LONDON: The US envoy to Yemen Tim Lenderking held talks with senior UK and Gulf officials in London, as part of his first tour of 2022 to reinvigorate peace efforts in coordination with the UN.
During talks with the British Minister for Middle East and North Africa James Cleverly, the two sides stressed they are “committed to working together to advance a durable resolution to the Yemen conflict, help stabilize the economy, and support urgent steps to ease the humanitarian crisis.”
The US envoy also took part in a UK-hosted Quint meeting to discuss the situation in Yemen with senior representatives from Saudi Arabia, the UAE, Oman and Britain, along with UN special envoy Hans Grundberg.
Lenderking was in Riyadh, the UAE and Oman last week, where he focused on the urgent need for de-escalation and the protection of all civilians, bringing the parties together to support a UN-led inclusive peace process, and doing more to address economic stability, humanitarian assistance access and fuel shortages, a State Department spokesperson told Arab News.
His visit comes as the Iran-backed Houthi militia have stepped up cross-border attacks against populated areas in Saudi Arabia and have attempted to strike the UAE capital twice in the last two weeks. The Houthis have also continued their brutal offensive on the Yemeni province of Marib, which has served as a safe haven for millions of internally displaced persons who have been fleeing the fighting since the conflict began in 2014.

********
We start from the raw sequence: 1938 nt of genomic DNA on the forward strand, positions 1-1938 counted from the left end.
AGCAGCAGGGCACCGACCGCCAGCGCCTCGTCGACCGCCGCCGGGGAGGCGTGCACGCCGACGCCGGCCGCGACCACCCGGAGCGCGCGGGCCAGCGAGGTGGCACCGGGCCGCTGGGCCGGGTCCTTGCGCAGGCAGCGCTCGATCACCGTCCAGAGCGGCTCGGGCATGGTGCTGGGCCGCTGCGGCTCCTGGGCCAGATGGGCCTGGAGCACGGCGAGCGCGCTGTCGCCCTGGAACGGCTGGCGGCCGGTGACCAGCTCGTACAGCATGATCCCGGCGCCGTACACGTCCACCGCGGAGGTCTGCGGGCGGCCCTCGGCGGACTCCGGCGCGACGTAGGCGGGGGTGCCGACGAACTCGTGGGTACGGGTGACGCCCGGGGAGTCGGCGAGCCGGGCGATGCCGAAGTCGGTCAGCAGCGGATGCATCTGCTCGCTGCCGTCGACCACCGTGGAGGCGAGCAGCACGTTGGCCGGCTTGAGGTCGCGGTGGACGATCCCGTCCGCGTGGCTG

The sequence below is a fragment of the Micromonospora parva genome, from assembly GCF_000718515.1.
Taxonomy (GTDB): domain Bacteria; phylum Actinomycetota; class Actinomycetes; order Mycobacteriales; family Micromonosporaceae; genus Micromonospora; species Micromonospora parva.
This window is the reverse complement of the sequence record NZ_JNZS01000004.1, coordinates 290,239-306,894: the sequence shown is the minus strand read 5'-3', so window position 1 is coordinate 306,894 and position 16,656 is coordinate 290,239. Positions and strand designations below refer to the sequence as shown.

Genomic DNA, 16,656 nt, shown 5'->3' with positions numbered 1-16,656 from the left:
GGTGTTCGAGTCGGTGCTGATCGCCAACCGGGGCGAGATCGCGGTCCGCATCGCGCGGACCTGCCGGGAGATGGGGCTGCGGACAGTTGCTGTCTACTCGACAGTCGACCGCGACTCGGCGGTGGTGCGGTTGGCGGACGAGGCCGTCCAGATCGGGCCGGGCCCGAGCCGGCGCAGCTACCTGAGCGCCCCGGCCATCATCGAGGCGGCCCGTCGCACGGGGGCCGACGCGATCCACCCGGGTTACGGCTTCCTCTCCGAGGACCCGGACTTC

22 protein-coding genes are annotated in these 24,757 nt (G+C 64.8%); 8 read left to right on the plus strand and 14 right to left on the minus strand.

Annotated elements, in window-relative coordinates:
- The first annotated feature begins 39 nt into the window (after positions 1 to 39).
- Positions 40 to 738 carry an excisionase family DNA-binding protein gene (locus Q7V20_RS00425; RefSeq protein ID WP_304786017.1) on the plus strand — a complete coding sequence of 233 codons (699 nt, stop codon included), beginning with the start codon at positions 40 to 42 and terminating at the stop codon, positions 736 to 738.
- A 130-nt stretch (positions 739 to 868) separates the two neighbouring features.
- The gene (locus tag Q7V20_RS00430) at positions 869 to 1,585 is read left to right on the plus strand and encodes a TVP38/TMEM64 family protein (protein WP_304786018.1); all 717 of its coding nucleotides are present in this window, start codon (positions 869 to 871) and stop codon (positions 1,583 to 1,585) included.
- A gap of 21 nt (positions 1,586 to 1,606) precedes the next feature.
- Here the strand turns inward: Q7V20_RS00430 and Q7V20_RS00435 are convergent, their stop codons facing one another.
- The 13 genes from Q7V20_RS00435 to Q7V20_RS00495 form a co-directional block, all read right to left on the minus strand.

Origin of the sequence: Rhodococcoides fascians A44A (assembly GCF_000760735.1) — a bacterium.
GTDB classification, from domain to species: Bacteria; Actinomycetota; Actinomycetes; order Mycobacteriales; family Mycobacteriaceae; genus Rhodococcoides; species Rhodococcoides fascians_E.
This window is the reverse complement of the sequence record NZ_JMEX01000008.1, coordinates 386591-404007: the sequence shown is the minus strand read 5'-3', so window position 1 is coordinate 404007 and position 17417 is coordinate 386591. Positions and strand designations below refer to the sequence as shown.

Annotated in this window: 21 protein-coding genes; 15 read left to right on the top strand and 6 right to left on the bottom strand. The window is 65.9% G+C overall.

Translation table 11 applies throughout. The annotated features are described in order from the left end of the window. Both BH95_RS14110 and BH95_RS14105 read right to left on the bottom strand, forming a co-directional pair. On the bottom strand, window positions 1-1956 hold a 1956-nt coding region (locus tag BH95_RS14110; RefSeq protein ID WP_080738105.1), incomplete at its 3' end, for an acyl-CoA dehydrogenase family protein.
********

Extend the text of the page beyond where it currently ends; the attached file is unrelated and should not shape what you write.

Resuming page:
The US has repeatedly pledged to continue to work with their partners in the region, including Saudi Arabia and the UAE, to help them defend against these deplorable Houthi attacks, the State Department said.
However, increased calls from regional allies are putting pressure on US President Joe Biden’s administration to relist the Houthis as a terrorist organization one year after it reversed a last-minute decision by former President Donald Trump to designate the militia.
“We will continue to work with our allies and partners in the region especially to promote accountability for the Houthis, for those Houthi leaders that have been behind these terrorist attacks,” the State Department said.
It added that the the Houthis’ redesignation as an “international terrorist organization” is “under review” and the US is expected to implement additional steps, including sanctions, to hold Houthi leaders accountable.
But when asked by Arab News about the possibility that the Biden administration will relist the militia, it said: “The United States remains committed to improving the humanitarian situation in Yemen and would have to fully consider the humanitarian implications.”
State Department spokesman Ned Price had also said that they not going to relent in designating Houthi leaders and entities involved in military offensives that threaten civilians and regional stability and perpetuate the conflict, who are responsible for some of the human rights abuses or the violations of international humanitarian law.
“When you talk about the humanitarian crisis, there is one actor that is primarily responsible for the suffering of the Yemeni people, the widespread suffering of the Yemeni people. And that is the Houthis,” Price told reporters at a press briefing.
He added they are using every appropriate tool to hold the Houthis to account.
The State Department reiterated the American condemnation of the Houthi attacks on Saudi Arabia and the UAE and said it remained committed to solving the Yemeni conflict.
“Helping advance a durable resolution that ends the conflict in Yemen, improves Yemeni lives, and creates the space for Yemenis to collectively determine their own future remains a top US foreign policy priority,” it said.